75% Of Aussie Gamers Connected With Others During The Pandemic: Study

gamer work space concept, top view a gaming gear, mouse, keyboard, joystick, headset, mobile joystick, in ear headphone and mouse pad on black table background.

The Interactive Games & Entertainment Association (IGEA), in conjunction with Bond University, today released new research from its Digital Australia 2022 (DA22) report that found over 75 percent of Australians who played video games used them to connect with others during the pandemic. The report, now in its ninth iteration, explores the Australian video game players’ habits and the gaming landscape during the pandemic.

“Video games were not just a vital source of entertainment during the pandemic, but also a means for connection, communication, and social interaction between friends and family, as well as education and comfort for children,” said Bond University’s Professor Jeffrey Brand, who has run the Digital Australia series of research for 16 years.

“70 per cent of the participants lived in an area that experienced lockdown during the pandemic, and over a third of those participants said they played more video games. Nearly a quarter said that they used in-game tools to communicate with others, all new findings included in this year’s report,” he continued.

IGEA’s CEO Ron Curry said the research demonstrated the social and mental benefits of video games. “DA22 found that, for the first time since we started the Digital Australia research series, Australians preferred playing video games over watching free-to-air TV, second only to streaming TV and movies.

“More Australians are turning to video games for social activities and mental health, changing video games from a hobby into a larger cultural touchstone enabling families and friends to remain connected. Video games inspire creativity. We see people connected to gaming culture whether that be making games themselves, creating mods, watching streamers, or even attending concerts in-game. Australians love and enjoy games on so many levels and we are seeing the local game development industry evolve accordingly,” said Curry.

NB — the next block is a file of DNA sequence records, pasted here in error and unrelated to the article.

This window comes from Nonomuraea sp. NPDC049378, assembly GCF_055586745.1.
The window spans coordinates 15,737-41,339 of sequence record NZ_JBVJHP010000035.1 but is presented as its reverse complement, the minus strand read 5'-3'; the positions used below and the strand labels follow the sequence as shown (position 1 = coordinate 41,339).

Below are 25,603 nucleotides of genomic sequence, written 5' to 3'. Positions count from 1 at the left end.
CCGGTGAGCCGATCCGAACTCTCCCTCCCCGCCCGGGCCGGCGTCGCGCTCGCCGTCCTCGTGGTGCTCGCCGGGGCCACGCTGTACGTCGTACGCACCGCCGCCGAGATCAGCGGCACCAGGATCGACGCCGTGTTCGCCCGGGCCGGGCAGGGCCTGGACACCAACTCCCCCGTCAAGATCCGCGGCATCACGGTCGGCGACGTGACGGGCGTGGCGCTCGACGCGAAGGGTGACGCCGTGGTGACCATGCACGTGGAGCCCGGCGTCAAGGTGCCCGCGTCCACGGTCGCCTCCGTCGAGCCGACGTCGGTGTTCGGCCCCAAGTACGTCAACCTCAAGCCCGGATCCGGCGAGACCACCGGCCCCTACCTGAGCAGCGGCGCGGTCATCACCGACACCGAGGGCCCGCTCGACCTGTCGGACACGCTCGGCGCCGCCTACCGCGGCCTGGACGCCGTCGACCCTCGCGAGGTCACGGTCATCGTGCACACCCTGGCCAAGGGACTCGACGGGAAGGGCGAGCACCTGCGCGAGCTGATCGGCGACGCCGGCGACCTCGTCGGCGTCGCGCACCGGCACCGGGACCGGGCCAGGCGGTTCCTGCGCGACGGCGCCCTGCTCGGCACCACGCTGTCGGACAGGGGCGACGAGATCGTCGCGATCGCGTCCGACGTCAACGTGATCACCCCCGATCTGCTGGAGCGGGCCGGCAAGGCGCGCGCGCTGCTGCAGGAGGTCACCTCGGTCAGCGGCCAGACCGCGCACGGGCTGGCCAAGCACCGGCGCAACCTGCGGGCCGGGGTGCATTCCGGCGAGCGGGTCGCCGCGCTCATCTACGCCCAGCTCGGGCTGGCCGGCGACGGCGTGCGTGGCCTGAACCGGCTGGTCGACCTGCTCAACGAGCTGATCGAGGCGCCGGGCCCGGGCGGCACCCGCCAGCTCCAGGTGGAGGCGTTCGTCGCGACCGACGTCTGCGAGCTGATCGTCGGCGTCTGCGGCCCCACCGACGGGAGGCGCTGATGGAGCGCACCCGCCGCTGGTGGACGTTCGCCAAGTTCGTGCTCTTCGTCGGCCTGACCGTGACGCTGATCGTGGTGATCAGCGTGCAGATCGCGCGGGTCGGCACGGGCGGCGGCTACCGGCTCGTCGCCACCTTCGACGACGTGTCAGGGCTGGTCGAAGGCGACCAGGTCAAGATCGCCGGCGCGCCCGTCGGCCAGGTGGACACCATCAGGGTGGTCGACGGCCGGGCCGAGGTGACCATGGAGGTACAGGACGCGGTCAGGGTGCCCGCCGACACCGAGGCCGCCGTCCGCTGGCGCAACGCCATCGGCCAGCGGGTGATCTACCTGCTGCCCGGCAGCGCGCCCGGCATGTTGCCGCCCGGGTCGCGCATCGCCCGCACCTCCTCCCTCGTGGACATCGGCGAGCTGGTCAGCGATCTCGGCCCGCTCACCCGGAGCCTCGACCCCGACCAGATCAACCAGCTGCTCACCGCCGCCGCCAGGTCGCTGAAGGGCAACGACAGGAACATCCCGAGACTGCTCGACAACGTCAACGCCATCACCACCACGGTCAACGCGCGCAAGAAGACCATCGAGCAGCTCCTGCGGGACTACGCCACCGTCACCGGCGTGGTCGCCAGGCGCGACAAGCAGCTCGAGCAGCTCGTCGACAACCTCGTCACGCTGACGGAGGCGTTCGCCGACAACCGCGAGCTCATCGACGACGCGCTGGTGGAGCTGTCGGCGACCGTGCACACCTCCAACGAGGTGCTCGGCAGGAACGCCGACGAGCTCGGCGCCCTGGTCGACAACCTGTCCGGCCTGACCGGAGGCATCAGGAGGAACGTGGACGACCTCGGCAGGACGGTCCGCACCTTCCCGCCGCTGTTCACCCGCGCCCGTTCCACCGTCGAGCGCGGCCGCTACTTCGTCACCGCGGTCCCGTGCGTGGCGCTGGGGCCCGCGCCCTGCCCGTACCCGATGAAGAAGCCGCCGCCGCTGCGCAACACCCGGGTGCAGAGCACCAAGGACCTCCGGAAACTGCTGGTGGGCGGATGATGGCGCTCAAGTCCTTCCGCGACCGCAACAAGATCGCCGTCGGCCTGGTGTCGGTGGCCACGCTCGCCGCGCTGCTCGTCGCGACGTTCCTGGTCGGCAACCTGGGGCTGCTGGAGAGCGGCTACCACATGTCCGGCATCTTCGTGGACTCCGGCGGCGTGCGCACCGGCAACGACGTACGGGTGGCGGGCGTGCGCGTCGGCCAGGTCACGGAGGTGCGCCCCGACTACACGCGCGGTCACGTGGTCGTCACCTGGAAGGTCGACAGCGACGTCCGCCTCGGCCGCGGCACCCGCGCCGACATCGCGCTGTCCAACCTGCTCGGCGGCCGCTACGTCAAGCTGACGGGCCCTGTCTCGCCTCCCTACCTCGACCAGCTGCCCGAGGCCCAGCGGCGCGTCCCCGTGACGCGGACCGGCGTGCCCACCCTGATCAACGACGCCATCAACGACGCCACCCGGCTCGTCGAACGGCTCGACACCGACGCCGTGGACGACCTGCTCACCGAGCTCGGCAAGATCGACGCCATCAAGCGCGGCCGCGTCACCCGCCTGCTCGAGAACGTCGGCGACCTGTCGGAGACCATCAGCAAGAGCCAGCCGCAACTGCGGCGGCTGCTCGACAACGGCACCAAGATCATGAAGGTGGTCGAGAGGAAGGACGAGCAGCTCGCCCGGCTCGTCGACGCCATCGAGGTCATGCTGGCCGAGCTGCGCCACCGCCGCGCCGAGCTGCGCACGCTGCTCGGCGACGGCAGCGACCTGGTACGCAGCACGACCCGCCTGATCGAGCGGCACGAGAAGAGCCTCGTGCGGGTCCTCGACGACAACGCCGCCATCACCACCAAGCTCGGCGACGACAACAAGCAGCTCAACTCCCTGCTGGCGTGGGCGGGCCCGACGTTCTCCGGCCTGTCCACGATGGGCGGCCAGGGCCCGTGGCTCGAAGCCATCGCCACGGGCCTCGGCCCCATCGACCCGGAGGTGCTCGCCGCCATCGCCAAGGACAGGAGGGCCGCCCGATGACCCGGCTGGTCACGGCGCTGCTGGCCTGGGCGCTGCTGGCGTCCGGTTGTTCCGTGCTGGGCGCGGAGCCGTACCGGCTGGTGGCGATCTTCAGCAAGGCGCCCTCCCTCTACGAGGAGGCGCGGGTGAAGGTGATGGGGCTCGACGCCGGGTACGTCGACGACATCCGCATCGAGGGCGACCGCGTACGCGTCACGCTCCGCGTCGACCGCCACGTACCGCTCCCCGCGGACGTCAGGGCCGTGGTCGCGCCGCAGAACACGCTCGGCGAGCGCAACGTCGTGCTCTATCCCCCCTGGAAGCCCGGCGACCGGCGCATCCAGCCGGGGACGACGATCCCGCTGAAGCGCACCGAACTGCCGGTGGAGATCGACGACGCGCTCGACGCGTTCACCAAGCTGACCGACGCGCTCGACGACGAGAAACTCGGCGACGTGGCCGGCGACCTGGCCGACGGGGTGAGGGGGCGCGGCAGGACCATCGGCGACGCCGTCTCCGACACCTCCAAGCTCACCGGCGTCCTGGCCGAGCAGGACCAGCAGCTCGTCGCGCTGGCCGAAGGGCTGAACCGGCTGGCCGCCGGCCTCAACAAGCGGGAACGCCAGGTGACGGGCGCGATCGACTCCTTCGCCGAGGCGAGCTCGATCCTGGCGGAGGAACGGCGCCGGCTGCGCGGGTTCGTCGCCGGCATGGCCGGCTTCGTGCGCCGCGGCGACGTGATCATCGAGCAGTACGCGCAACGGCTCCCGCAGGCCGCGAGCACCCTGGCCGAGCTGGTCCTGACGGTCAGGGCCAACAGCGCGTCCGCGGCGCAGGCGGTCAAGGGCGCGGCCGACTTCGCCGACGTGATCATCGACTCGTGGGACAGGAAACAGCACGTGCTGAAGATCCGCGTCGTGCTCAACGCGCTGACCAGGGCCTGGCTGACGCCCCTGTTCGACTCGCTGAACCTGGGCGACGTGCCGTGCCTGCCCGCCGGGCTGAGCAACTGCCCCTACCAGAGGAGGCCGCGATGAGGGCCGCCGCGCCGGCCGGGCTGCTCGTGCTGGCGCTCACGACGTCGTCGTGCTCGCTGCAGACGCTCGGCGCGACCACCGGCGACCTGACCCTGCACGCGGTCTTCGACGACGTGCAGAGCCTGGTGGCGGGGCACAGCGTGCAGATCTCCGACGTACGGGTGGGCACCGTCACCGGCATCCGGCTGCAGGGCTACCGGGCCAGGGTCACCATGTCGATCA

DA22 found that the average Australian gamer is now 35 years old, a year older compared to the previous two reports. They’ve been playing video games for around 12 years, and play an average of 83 minutes a day with most play occuring in the evening. Almost half of Australian video gamers are female, and nearly half use online services for gaming.

Highlights from IGEA’s DA22 report:

  • 75 per cent of players said they played video games with others during the pandemic
  • 22 per cent of players said they communicated through video games with others
  • 77 per cent said video games can help a person’s emotional wellbeing (up from 74 percent in DA20)
  • 70 per cent said video games can help social wellbeing
  • Over a third of adults said they met friends through playing video games
  • 74 per cent said video games could help continue social connections and maintain relationships with friends and family
  • 49 per cent of parents play online games with their children, a six percent increase from DA20
  • Playing video games to keep the mind active was the number one reason older Australians turned to gaming, and moved to the second highest reason Australians overall play video games during the pandemic
  • Retirement age adults played for 61 minutes a day on average, a two-minute increase from DA20
  • Video games rank second among all media choices in Australian game households, second only to streaming TV and movies, overtaking free-to-air TV during the pandemic
  • Almost half of adult players have watched esports online, the main reason being for social connections

 




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